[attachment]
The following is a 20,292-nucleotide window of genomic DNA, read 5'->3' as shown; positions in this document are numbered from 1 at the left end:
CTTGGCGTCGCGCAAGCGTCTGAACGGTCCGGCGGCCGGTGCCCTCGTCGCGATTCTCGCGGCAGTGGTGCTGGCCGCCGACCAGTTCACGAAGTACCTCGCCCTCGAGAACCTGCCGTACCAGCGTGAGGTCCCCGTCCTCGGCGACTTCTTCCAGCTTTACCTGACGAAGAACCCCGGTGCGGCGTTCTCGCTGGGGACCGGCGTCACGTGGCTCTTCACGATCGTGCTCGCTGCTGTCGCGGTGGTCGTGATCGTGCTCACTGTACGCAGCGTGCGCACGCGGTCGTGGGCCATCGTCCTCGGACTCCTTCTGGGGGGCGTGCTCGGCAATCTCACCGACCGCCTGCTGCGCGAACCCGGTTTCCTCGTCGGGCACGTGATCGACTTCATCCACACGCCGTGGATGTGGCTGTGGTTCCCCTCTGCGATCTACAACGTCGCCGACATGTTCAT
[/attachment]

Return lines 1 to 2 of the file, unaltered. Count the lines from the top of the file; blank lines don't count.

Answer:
The following is a 20,292-nucleotide window of genomic DNA, read 5'->3' as shown; positions in this document are numbered from 1 at the left end:
CTTGGCGTCGCGCAAGCGTCTGAACGGTCCGGCGGCCGGTGCCCTCGTCGCGATTCTCGCGGCAGTGGTGCTGGCCGCCGACCAGTTCACGAAGTACCTCGCCCTCGAGAACCTGCCGTACCAGCGTGAGGTCCCCGTCCTCGGCGACTTCTTCCAGCTTTACCTGACGAAGAACCCCGGTGCGGCGTTCTCGCTGGGGACCGGCGTCACGTGGCTCTTCACGATCGTGCTCGCTGCTGTCGCGGTGGTCGTGATCGTGCTCACTGTACGCAGCGTGCGCACGCGGTCGTGGGCCATCGTCCTCGGACTCCTTCTGGGGGGCGTGCTCGGCAATCTCACCGACCGCCTGCTGCGCGAACCCGGTTTCCTCGTCGGGCACGTGATCGACTTCATCCACACGCCGTGGATGTGGCTGTGGTTCCCCTCTGCGATCTACAACGTCGCCGACATGTTCAT